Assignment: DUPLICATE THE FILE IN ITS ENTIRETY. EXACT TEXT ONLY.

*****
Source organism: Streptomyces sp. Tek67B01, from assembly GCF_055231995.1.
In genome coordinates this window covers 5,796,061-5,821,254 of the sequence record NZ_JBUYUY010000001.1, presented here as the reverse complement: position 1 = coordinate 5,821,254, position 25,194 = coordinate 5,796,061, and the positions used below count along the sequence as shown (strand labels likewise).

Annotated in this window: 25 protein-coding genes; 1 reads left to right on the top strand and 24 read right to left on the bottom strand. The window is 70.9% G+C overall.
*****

Source organism: Streptomyces sp. Tek67B01, from assembly GCF_055231995.1.
In genome coordinates this window covers 5,796,061-5,821,254 of the sequence record NZ_JBUYUY010000001.1, presented here as the reverse complement: position 1 = coordinate 5,821,254, position 25,194 = coordinate 5,796,061, and the positions used below count along the sequence as shown (strand labels likewise).

Annotated in this window: 25 protein-coding genes; 1 reads left to right on the top strand and 24 read right to left on the bottom strand. The window is 70.9% G+C overall.